The following steps are required to submit a SS4A application:
- Review the USDOT SS4A grant page to open the latest Notice of Funding Opportunity (NOFO);
- Review the NOFO to determine your application type (Action Plan, Action Plan Supplement, Implementation, or Implementation + Action Plan Supplement);
- Navigate to grants.gov and search for SS4A using the Opportunity Number in the NOFO
(Note: if your organization does not already have a grants.gov account, you will need to create one);
- Select the application package (Action or Implementation) from the “Package” tab on the grants.gov SS4A page to download or begin; an Implementation package will only be eligible where a minimum budget of $5,000,000 is being requested;
- Complete the application and ensure you have attached any required supplemental documentation in your application.
If you have questions or require assistance submitting your application, reach out to Troy Simpson, AICP. Troy is a career transportation planner on staff at Ecopia who is happy to help navigate transportation grants and projects.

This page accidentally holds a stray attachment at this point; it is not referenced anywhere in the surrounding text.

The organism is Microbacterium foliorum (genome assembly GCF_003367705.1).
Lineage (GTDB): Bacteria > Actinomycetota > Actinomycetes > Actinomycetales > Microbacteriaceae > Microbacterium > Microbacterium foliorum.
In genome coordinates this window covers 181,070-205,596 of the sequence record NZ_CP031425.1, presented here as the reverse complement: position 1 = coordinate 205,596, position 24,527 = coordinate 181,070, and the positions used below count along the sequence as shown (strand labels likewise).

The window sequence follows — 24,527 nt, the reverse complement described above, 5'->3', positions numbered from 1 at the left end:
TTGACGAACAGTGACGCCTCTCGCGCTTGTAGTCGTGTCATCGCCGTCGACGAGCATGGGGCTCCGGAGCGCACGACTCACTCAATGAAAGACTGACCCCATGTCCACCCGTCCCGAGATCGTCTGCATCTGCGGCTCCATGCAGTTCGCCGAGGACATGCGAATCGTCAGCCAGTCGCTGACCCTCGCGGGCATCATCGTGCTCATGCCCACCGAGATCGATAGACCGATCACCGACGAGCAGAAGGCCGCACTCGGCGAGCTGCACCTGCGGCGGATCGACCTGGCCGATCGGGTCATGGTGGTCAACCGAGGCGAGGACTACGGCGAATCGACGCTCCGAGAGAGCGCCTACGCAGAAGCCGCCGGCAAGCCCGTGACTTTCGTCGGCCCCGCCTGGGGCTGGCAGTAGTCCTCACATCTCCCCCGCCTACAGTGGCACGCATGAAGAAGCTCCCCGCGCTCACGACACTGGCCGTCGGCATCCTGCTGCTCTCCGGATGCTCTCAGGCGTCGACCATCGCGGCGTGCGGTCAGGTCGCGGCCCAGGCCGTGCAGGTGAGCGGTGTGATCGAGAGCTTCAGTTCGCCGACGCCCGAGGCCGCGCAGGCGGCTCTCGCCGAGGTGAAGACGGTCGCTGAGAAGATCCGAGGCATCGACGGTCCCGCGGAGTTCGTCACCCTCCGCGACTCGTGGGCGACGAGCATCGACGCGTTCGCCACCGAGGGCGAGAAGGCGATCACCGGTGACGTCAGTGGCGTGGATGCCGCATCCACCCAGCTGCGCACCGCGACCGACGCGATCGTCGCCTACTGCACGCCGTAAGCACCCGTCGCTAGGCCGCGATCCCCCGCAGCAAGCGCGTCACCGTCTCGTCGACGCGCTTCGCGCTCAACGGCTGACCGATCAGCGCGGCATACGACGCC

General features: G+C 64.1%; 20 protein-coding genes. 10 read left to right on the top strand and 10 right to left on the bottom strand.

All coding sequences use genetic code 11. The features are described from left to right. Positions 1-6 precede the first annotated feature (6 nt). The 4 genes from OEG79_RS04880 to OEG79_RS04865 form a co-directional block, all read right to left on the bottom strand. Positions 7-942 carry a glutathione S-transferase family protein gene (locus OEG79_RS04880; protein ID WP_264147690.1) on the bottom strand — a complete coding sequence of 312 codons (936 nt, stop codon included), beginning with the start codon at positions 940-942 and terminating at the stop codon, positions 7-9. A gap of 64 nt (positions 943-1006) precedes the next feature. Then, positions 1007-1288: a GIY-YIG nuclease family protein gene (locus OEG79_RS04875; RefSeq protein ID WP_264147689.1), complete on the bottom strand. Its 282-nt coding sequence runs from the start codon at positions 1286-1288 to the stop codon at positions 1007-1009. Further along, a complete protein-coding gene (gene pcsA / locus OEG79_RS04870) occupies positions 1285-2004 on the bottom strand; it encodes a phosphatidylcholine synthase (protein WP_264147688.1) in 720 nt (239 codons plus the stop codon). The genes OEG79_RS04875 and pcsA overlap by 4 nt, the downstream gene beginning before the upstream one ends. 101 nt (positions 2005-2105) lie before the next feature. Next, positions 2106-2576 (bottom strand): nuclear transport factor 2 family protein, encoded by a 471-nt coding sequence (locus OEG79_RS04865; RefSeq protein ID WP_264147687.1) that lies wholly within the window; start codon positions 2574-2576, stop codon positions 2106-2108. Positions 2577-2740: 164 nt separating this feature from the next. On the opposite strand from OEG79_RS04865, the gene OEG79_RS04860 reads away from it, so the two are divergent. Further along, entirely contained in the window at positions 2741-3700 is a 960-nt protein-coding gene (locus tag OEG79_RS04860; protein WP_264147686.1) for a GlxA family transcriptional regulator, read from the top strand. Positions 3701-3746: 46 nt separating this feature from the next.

Carbon Reduction Program
The IIJA Carbon Reduction Program (CRP) requires every state to develop a carbon reduction strategy by November 15, 2023, and subsequently update that strategy every four years. This program enables states and MPOs to directly allocate $6.4B in federal funding through 2026 to projects that lead to the reduction of on-highway CO2 emissions.
Common examples of projects eligible for funding include the replacement of street lights with energy-efficient alternatives, the planning or construction of transportation alternatives, and other activities that further the development of a carbon reduction strategy.
Carbon Reduction Program Eligibility
IIJA introduced a new formula program for the allocation of CRP funds to states and MPOs. Generally speaking, 65% of funds will be allocated to each state and be split proportionally by the following urban classifications:
- Urban areas with a population greater than 200,000;
- Urbanized areas with a population between 50,000 and 200,000;
- Urban areas with a population between 5,000 and 50,000;
- Areas with a population of less than 5,000.
The remaining 35% can generally be allocated anywhere in a state. A full breakdown of funds can be found here.
For areas with a population of at least 50,000, the obligation authority of funds will lie with the MPO.
Receiving CRP Funding for your Project